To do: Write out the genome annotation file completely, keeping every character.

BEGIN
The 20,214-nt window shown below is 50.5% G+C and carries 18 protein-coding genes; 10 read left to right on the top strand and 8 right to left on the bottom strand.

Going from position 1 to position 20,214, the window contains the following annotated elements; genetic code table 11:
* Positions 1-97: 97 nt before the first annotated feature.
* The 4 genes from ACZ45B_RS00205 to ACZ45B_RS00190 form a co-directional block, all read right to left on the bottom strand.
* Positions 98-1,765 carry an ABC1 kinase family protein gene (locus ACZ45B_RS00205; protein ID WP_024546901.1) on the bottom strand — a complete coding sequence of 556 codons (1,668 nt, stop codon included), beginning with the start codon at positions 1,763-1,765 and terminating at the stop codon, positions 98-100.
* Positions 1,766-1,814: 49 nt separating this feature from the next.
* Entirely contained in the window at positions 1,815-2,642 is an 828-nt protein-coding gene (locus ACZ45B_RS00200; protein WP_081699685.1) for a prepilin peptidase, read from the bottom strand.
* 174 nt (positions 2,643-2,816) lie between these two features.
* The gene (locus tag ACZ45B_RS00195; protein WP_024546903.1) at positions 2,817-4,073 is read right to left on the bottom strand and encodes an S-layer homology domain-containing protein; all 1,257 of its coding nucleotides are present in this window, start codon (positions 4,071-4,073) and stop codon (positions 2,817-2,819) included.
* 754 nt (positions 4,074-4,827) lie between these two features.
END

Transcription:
The 20,214-nt window shown below is 50.5% G+C and carries 18 protein-coding genes; 10 read left to right on the top strand and 8 right to left on the bottom strand.

Going from position 1 to position 20,214, the window contains the following annotated elements; genetic code table 11:
* Positions 1-97: 97 nt before the first annotated feature.
* The 4 genes from ACZ45B_RS00205 to ACZ45B_RS00190 form a co-directional block, all read right to left on the bottom strand.
* Positions 98-1,765 carry an ABC1 kinase family protein gene (locus ACZ45B_RS00205; protein ID WP_024546901.1) on the bottom strand — a complete coding sequence of 556 codons (1,668 nt, stop codon included), beginning with the start codon at positions 1,763-1,765 and terminating at the stop codon, positions 98-100.
* Positions 1,766-1,814: 49 nt separating this feature from the next.
* Entirely contained in the window at positions 1,815-2,642 is an 828-nt protein-coding gene (locus ACZ45B_RS00200; protein WP_081699685.1) for a prepilin peptidase, read from the bottom strand.
* 174 nt (positions 2,643-2,816) lie between these two features.
* The gene (locus tag ACZ45B_RS00195; protein WP_024546903.1) at positions 2,817-4,073 is read right to left on the bottom strand and encodes an S-layer homology domain-containing protein; all 1,257 of its coding nucleotides are present in this window, start codon (positions 4,071-4,073) and stop codon (positions 2,817-2,819) included.
* 754 nt (positions 4,074-4,827) lie between these two features.